The site was cleared as a result of Rationalisation in the 60’s & early 70’s and the site was made into a huge carpark, with only the lower goods area remaining. In the present day (2005), the 9-acre site is undergoing redevelopment. A network of access roads have been built round the site, a development of houses and apartments is shooting up at the southern end of the site and there are also plans for shops, offices, hotels and restaurants.

Plans for a 400ft tall tower had been drawn up but it appears unlikely that it will ever become a reality due to the huge shadow it would cast across most of Brighton! It would have contained a hotel, flats of varying sizes and a Sky Garden with spectacular views across the surrounding vista.

There are plans for a public square & garden and the area  under the extension in the photo has been earmarked as a “Green Corridor”, a leafy pathway between the North Laine area & the busy Old Shoreham Road. One must hope that there will be an explanation of the purpose of the brick piers & of the fantastical buildings, which once proudly stood on the site.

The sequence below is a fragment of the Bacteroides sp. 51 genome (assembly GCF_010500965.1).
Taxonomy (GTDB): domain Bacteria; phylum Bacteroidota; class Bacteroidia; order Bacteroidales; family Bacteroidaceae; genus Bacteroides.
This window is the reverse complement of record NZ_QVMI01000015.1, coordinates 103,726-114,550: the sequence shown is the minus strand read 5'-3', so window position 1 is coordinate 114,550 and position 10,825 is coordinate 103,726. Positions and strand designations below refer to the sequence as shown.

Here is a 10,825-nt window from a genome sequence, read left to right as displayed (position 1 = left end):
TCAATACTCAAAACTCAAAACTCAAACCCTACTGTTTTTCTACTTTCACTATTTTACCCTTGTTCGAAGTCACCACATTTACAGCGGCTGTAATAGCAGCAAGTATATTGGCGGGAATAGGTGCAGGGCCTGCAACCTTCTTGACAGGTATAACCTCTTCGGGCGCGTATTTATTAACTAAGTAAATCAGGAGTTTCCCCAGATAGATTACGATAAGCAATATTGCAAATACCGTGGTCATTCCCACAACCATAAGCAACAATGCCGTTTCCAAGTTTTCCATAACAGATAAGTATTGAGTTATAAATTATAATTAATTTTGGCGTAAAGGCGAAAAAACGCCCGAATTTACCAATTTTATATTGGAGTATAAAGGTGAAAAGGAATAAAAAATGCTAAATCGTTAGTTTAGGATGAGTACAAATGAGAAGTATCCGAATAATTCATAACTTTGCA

Photo owned by Ian Allen / B.K.Cooper

This view (ABOVE) shows a wide shot of the whole Works building. While nothing remains of The Works in the present day, there are still hints of its existence. The majority of the brick piers which supported the extension remain, the bridge, embankment & also the retaining wall of the far end of the works foundations (immediately left of the bridge in the picture) all survive todate. The site was cleared as a result of Rationalisation in the 60’s & early 70’s and the site was made into a huge carpark, with only the lower goods area remaining. In the present day (2005), the 9-acre site is undergoing redevelopment. A network of access roads have been built round the site, a development of houses and apartments is shooting up at the southern end of the site and there are also plans for shops, offices, hotels and restaurants.

Plans for a 400ft tall tower had been drawn up but it appears unlikely that it will ever become a reality due to the huge shadow it would cast across most of Brighton! It would have contained a hotel, flats of varying sizes and a Sky Garden with spectacular views across the surrounding vista.